Sunday, April 17, 2016


Augusta, and I don't have to add the name of the state, has an international reputation for one thing and one thing only the Augusta National and the Masters.

But apart from that, even though its nickname is the Garden City, it is anything but! I love Augusta but it doesn't in any way compare to Savannah or Charleston, cities of similar size.

Augusta is a predominately Bible Belt Protestant town but more diverse and cosmopolitan than most cities in the south its size. It has always had a very strong Catholic minority from the beginning, French to start in the late 1700's and then the Irish beginning in the 1840's.

But because of its large Army post and its university system which includes the states Medical College, people from all over the world live there. It has strong Jewish community, Muslim and Hindu community too with a variety of eastern orthodox too.

But today's Sunday morning paper which I get on line and as it looks in print, has three complete stories on the Catholic Church. I can't help but think this assists us with the new evangelization:

This is above the crease on the front page of the Sunday Morning Paper:

Pope comes home with 12 refugees

Syrians stuck in island camp flown to Vatican

FILIPPO MONTEFOrTE/ ASSOCIATED PrESS Pope Francis blesses a man at a refugee camp on the Greek island of Lesbos.
PeTRos GiannakouRis/assoCiaTed PRess Pope Francis meets migrants at the Moria refugee camp on the Greek island of Lesbos, where many migrants arrive after finding their way across the Aegean Sea.

ROME — Pope Francis says his gesture is “a drop of water in the sea” of Europe’s migration crisis. Yet for 12 Syrian refugees, the pope’s decision to fly them back to Italy from Greece is an act of kindness that will resonate for the rest of their lives.

“Thanks be to God,” exulted Wafa, the mother of two children who made the trip with her husband Osama, as she arrived in Rome. “I thank the pope for this very human gesture.”

The three Muslim families, including six children, had all fled their homes amid the devastation of Syria’s civil war. They were plucked from a refugee camp on the Greek island of Lesbos, where they have been stranded for weeks. The pope said they were chosen because they had their documents in order, not to make a political point to Europe about the need to better integrate Muslims.

“Their privilege is that they are children of God,” Francis told reporters en route home to Italy after the emotional trip to Lesbos on Saturday.

The Roman Catholic charity Sant’Egidio, which is providing the refugees with preliminary assistance, welcomed them at their headquarters in Rome’s Trastevere neighborhood late Saturday. The mothers were given red roses, and they were applauded as they arrived.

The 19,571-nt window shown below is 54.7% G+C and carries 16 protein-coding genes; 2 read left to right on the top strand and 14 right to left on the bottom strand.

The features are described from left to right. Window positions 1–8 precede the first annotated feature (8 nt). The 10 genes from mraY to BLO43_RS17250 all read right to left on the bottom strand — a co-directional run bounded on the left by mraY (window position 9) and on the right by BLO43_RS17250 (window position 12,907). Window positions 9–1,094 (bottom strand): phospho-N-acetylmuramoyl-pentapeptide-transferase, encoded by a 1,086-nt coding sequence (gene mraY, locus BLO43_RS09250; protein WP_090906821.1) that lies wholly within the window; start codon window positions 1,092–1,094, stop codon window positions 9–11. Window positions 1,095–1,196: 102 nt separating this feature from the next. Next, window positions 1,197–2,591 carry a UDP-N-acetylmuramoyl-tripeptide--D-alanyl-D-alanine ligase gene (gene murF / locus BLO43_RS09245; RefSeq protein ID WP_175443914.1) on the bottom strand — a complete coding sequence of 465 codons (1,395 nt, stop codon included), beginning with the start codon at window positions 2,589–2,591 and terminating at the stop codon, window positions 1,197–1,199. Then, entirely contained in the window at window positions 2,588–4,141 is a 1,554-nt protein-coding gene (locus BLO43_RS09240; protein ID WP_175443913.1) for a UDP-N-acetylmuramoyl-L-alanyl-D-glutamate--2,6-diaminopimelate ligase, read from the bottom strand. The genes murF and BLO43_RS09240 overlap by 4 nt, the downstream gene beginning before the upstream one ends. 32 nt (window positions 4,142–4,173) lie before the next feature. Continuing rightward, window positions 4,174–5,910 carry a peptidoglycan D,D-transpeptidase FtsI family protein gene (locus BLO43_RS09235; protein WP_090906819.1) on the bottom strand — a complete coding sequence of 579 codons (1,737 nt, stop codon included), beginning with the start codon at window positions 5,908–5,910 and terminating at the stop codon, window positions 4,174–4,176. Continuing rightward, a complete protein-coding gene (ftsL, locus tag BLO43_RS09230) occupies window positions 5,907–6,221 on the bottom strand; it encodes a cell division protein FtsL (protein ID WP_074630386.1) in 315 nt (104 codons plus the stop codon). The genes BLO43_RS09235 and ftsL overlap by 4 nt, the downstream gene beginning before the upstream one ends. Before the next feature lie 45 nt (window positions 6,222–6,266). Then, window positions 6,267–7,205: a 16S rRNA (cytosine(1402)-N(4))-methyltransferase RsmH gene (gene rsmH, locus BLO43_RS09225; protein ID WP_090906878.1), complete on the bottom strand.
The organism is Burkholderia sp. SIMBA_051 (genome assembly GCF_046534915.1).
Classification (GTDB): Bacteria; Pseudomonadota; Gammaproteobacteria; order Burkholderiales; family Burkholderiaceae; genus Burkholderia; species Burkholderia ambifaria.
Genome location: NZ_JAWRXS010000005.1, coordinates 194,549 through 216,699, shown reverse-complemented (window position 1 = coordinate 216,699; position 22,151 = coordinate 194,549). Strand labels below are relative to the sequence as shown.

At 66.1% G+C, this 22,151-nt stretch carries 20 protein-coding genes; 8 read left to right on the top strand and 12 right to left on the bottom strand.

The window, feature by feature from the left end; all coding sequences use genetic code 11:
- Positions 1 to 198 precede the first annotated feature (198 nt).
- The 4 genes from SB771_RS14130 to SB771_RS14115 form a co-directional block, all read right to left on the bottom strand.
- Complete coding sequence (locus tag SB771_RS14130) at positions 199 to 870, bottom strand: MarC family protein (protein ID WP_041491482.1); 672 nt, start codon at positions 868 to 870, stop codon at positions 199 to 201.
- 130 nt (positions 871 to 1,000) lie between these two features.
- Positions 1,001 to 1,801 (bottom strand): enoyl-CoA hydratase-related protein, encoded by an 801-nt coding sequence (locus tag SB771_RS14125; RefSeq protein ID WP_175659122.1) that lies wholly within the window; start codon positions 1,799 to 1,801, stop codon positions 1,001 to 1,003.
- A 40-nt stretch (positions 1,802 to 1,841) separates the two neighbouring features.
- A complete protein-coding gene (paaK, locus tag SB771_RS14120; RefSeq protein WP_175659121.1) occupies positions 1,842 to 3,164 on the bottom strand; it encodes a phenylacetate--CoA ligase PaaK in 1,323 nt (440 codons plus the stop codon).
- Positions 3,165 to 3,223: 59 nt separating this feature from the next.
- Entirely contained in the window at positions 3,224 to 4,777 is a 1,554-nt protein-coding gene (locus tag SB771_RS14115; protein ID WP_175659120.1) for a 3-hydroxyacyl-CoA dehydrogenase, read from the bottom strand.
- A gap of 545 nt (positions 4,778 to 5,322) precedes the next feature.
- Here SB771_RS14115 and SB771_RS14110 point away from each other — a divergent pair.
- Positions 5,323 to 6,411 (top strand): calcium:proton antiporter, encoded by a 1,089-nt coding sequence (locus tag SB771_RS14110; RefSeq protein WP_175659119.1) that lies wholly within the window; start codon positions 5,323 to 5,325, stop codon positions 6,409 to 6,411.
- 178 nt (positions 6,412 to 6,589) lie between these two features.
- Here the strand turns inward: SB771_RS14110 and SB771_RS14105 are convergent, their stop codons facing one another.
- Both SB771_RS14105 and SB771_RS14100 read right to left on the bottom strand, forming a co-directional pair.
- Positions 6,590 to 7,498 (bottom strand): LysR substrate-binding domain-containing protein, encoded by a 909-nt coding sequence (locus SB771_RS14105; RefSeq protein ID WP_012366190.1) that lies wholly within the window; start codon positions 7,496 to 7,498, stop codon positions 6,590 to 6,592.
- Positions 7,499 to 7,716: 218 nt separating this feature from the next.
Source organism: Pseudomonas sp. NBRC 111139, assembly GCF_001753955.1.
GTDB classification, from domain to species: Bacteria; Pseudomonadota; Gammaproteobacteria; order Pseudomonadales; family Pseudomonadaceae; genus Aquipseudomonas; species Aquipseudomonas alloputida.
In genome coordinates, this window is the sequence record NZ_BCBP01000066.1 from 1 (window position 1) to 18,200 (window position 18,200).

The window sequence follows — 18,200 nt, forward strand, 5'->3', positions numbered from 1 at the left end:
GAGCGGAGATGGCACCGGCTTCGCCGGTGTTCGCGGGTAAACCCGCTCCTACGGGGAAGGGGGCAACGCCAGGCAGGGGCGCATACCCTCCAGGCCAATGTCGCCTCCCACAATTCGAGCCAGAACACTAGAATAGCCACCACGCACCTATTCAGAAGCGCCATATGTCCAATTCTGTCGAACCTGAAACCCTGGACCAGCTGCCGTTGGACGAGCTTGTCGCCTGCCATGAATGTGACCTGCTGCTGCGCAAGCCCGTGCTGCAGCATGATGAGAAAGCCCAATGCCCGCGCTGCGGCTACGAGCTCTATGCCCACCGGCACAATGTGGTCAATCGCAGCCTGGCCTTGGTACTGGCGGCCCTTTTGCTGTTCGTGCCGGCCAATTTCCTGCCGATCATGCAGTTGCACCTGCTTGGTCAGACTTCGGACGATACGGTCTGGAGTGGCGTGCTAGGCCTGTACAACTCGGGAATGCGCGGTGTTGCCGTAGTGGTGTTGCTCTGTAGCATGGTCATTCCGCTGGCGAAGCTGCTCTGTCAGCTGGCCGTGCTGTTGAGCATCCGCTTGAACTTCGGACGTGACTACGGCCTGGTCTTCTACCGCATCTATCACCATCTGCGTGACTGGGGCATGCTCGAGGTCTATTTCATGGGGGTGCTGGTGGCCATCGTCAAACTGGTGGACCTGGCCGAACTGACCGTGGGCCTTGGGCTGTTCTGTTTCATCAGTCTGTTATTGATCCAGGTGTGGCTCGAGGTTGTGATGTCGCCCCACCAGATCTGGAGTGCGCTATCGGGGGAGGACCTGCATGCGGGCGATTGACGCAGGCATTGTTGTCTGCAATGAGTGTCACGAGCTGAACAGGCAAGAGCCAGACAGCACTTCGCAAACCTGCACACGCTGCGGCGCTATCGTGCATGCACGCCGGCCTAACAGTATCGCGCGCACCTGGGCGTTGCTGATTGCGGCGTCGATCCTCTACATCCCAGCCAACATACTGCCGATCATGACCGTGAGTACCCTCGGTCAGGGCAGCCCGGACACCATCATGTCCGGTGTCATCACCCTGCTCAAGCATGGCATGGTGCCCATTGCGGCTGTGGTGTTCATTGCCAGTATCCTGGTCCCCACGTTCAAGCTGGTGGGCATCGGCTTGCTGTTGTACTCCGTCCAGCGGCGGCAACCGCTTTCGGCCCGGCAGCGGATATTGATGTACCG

Sant’Egidio released some details about the refugees but didn’t give any of their last names for privacy concerns.

Hasan and Nour, both engineers, and their 2-year-old son fled their home in Zabadani, a mountainous area on the outskirts of the Syrian capital of Damascus that has been heavily bombed. They headed to Turkey and took a boat across the Aegean Sea to Lesbos, like hundreds of thousands before them, hoping to reach Europe. But Austria and several Balkan nations shut their borders to refugees in early March, stranding more than 50,000 people in Greece.

Ramy and Suhila, a couple in their 50s, came from Deir el-Zour, a Syrian city close to the Iraqi border that has been devastated in street-by-street fighting between Islamic State militants and government troops. They arrived in Greece with their three children in February via Turkey. Ramy is a teacher and Suhila a tailor, Sant’Egidio said.

The third family, Osama and Wafa, hail from the Damascus suburb of Zamalka. Their youngest still wakes each night – and even stopped speaking for a time – apparently because of the trauma of the war and the journey to Europe.

They were selected after being identified as vulnerable and deserving of humanitarian protection, and after being interviewed about their hopes for settlement in Europe, said Daniela Pompei, the Sant’Egidio official who helped facilitate the project. She said all 12 had been registered as asylum-seekers in Greece but will now actually make their requests in Italy.

They had all arrived in Lesbos in the past two months, meaning they had lived through the brunt of Syria’s civil war, she said.

Francis said his decision to bring the refugees to Italy was a “purely humanitarian” gesture and not a political act. Speaking on the flight home, Francis said the idea came to him only a week ago from a Vatican official. He said he accepted it “immediately” because it was in keeping with the message of humanity that he wanted to send with his trip to Lesbos.